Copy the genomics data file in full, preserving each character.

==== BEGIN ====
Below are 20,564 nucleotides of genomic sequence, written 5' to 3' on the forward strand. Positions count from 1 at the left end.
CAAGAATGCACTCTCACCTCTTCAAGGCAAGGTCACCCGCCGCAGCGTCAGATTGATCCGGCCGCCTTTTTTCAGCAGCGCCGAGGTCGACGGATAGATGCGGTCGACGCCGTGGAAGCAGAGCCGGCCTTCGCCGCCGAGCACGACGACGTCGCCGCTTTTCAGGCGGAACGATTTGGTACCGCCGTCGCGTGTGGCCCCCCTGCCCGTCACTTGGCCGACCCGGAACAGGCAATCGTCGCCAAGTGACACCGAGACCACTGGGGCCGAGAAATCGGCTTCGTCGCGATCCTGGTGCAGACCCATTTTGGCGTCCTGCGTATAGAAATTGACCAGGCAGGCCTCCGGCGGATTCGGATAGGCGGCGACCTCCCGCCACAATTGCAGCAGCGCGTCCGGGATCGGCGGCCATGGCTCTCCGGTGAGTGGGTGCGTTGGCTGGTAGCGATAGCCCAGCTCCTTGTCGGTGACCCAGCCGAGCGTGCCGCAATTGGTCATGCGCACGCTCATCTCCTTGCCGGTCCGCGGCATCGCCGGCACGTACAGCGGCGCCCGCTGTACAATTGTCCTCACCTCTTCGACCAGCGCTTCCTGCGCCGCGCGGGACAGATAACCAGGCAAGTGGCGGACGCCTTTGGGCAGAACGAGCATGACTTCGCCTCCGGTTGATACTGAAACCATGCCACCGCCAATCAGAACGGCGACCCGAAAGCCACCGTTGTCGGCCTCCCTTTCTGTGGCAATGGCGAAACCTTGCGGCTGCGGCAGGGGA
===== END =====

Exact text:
Below are 20,564 nucleotides of genomic sequence, written 5' to 3' on the forward strand. Positions count from 1 at the left end.
CAAGAATGCACTCTCACCTCTTCAAGGCAAGGTCACCCGCCGCAGCGTCAGATTGATCCGGCCGCCTTTTTTCAGCAGCGCCGAGGTCGACGGATAGATGCGGTCGACGCCGTGGAAGCAGAGCCGGCCTTCGCCGCCGAGCACGACGACGTCGCCGCTTTTCAGGCGGAACGATTTGGTACCGCCGTCGCGTGTGGCCCCCCTGCCCGTCACTTGGCCGACCCGGAACAGGCAATCGTCGCCAAGTGACACCGAGACCACTGGGGCCGAGAAATCGGCTTCGTCGCGATCCTGGTGCAGACCCATTTTGGCGTCCTGCGTATAGAAATTGACCAGGCAGGCCTCCGGCGGATTCGGATAGGCGGCGACCTCCCGCCACAATTGCAGCAGCGCGTCCGGGATCGGCGGCCATGGCTCTCCGGTGAGTGGGTGCGTTGGCTGGTAGCGATAGCCCAGCTCCTTGTCGGTGACCCAGCCGAGCGTGCCGCAATTGGTCATGCGCACGCTCATCTCCTTGCCGGTCCGCGGCATCGCCGGCACGTACAGCGGCGCCCGCTGTACAATTGTCCTCACCTCTTCGACCAGCGCTTCCTGCGCCGCGCGGGACAGATAACCAGGCAAGTGGCGGACGCCTTTGGGCAGAACGAGCATGACTTCGCCTCCGGTTGATACTGAAACCATGCCACCGCCAATCAGAACGGCGACCCGAAAGCCACCGTTGTCGGCCTCCCTTTCTGTGGCAATGGCGAAACCTTGCGGCTGCGGCAGGGGA